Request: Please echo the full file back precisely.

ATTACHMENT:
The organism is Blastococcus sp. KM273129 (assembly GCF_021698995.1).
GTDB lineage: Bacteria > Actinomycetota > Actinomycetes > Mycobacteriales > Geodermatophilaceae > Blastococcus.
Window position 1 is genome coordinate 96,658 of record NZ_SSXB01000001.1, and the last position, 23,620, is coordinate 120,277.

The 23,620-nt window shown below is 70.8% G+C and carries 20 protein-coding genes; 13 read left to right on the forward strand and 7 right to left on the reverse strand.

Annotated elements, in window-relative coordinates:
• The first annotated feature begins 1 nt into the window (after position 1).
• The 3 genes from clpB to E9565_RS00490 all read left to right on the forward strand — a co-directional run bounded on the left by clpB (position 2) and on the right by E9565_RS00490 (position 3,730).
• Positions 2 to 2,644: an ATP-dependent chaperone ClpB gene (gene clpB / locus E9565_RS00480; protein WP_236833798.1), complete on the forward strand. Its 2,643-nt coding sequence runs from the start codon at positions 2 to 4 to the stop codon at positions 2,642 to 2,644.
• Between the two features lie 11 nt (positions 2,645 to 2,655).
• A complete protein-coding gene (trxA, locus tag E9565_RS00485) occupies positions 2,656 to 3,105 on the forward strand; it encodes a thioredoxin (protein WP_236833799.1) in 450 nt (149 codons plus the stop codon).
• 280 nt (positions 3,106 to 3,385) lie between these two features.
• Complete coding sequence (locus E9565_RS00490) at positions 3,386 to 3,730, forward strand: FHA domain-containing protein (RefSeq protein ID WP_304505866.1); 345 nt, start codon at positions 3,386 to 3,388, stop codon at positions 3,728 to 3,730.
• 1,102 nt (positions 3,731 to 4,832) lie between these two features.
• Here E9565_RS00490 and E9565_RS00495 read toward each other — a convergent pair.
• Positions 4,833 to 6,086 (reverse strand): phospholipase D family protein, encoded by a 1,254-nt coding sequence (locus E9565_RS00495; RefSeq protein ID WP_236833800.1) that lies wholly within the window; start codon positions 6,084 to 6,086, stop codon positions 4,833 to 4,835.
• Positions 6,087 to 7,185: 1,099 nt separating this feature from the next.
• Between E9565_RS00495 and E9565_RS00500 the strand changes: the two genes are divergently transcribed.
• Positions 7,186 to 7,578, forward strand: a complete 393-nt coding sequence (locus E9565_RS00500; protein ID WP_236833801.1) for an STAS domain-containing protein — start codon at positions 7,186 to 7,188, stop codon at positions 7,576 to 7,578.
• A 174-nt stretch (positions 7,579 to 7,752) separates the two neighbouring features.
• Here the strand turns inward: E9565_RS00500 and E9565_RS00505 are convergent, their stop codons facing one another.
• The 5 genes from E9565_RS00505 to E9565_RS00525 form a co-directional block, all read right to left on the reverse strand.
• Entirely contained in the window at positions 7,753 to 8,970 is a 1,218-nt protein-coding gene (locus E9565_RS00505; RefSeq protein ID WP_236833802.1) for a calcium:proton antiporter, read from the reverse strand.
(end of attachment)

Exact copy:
The organism is Blastococcus sp. KM273129 (assembly GCF_021698995.1).
GTDB lineage: Bacteria > Actinomycetota > Actinomycetes > Mycobacteriales > Geodermatophilaceae > Blastococcus.
Window position 1 is genome coordinate 96,658 of record NZ_SSXB01000001.1, and the last position, 23,620, is coordinate 120,277.

The 23,620-nt window shown below is 70.8% G+C and carries 20 protein-coding genes; 13 read left to right on the forward strand and 7 right to left on the reverse strand.

Annotated elements, in window-relative coordinates:
• The first annotated feature begins 1 nt into the window (after position 1).
• The 3 genes from clpB to E9565_RS00490 all read left to right on the forward strand — a co-directional run bounded on the left by clpB (position 2) and on the right by E9565_RS00490 (position 3,730).
• Positions 2 to 2,644: an ATP-dependent chaperone ClpB gene (gene clpB / locus E9565_RS00480; protein WP_236833798.1), complete on the forward strand. Its 2,643-nt coding sequence runs from the start codon at positions 2 to 4 to the stop codon at positions 2,642 to 2,644.
• Between the two features lie 11 nt (positions 2,645 to 2,655).
• A complete protein-coding gene (trxA, locus tag E9565_RS00485) occupies positions 2,656 to 3,105 on the forward strand; it encodes a thioredoxin (protein WP_236833799.1) in 450 nt (149 codons plus the stop codon).
• 280 nt (positions 3,106 to 3,385) lie between these two features.
• Complete coding sequence (locus E9565_RS00490) at positions 3,386 to 3,730, forward strand: FHA domain-containing protein (RefSeq protein ID WP_304505866.1); 345 nt, start codon at positions 3,386 to 3,388, stop codon at positions 3,728 to 3,730.
• 1,102 nt (positions 3,731 to 4,832) lie between these two features.
• Here E9565_RS00490 and E9565_RS00495 read toward each other — a convergent pair.
• Positions 4,833 to 6,086 (reverse strand): phospholipase D family protein, encoded by a 1,254-nt coding sequence (locus E9565_RS00495; RefSeq protein ID WP_236833800.1) that lies wholly within the window; start codon positions 6,084 to 6,086, stop codon positions 4,833 to 4,835.
• Positions 6,087 to 7,185: 1,099 nt separating this feature from the next.
• Between E9565_RS00495 and E9565_RS00500 the strand changes: the two genes are divergently transcribed.
• Positions 7,186 to 7,578, forward strand: a complete 393-nt coding sequence (locus E9565_RS00500; protein ID WP_236833801.1) for an STAS domain-containing protein — start codon at positions 7,186 to 7,188, stop codon at positions 7,576 to 7,578.
• A 174-nt stretch (positions 7,579 to 7,752) separates the two neighbouring features.
• Here the strand turns inward: E9565_RS00500 and E9565_RS00505 are convergent, their stop codons facing one another.
• The 5 genes from E9565_RS00505 to E9565_RS00525 form a co-directional block, all read right to left on the reverse strand.
• Entirely contained in the window at positions 7,753 to 8,970 is a 1,218-nt protein-coding gene (locus E9565_RS00505; RefSeq protein ID WP_236833802.1) for a calcium:proton antiporter, read from the reverse strand.